• A unified source of multi-dimensional insights into application and infrastructure health and performance that provides context about the entire software system.
  • Line of sight into weak points in environments, enabling engineering teams to architect more resilient systems in the future. 

There are many tools that allow DevOps teams to more efficiently develop and deploy microservices applications. The beauty of service mesh is that it allows decoupling of Dev and Ops along infrastructure lines. The operators can maintain the platform and develop guardrails that ensure enforcement of security and compliance policies without burdening application developers with infrastructure concerns. 

If you or your team are running Kubernetes-based applications at scale and are seeing the advantages, but know you can get more value out of them by increasing efficiency and more quickly identifying failure root causes, it’s probably time to check out a service mesh. You can reach out to the Aspen Mesh team on how to easily get started or how to best integrate service mesh into your existing stack at hello@aspenmesh.io. Or you can get started yourself with a 30-day free trial of Aspen Mesh


Harnessing Microservices Uncertainty

Harnessing the Power of Microservices to Overcome an Uncertain Marketplace

According to PwC’s 23rd Annual Global CEO Survey, the outlook for 2020 can be summarized in one word—uncertainty. According to the survey, only 27% of CEOs are “very confident” in their prospects for revenue growth in 2020, a low level not seen since 2009. As organizations navigate their way through digital transformations, how can they leverage strategies and applications that help them overcome uncertainty, rather than causing more?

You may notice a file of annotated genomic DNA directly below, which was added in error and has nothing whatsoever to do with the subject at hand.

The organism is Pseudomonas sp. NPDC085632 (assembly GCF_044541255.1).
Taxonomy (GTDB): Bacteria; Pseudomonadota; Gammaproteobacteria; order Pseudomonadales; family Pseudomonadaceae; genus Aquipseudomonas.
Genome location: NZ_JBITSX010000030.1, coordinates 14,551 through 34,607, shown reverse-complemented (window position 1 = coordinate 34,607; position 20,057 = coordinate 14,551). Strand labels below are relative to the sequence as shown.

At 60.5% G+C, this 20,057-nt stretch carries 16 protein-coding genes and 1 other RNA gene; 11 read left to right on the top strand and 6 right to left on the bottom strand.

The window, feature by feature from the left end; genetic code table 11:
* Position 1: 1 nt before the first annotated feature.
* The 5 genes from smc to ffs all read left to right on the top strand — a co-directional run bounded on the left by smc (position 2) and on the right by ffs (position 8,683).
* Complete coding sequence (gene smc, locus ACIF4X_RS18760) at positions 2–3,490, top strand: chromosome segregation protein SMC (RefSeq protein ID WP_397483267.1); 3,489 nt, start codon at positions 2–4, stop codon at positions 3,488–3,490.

In this article, we talk with Shawn Wormke, Incubation Lead at Aspen Mesh, about how a service mesh can help companies achieve agility with stability in order to overcome uncertainty for the future and get ahead in the marketplace.  

Q: Many CEOs are feeling a sense of uncertainty. More than half of the CEOs surveyed by PwC believe the rate of global GDP growth will decline in 2020. With this concern top of mind, how can applications like service mesh drive value for organizations by addressing security challenges, skills gaps and increased complexity at scale?

A: In times of uncertainty, the potential for flat to decreasing revenues adds intense pressure for CEOs to maintain and grow their business. One of the ways they can overcome this challenge is to focus on becoming more agile and delivering more value to their customers — faster than their competitors — with new products and services. Almost every company has embraced Agile workflows and is adopting cloud and container technologies like Kubernetes to enable this, but these new complex and distributed technologies come with their own set of challenges around operations and security.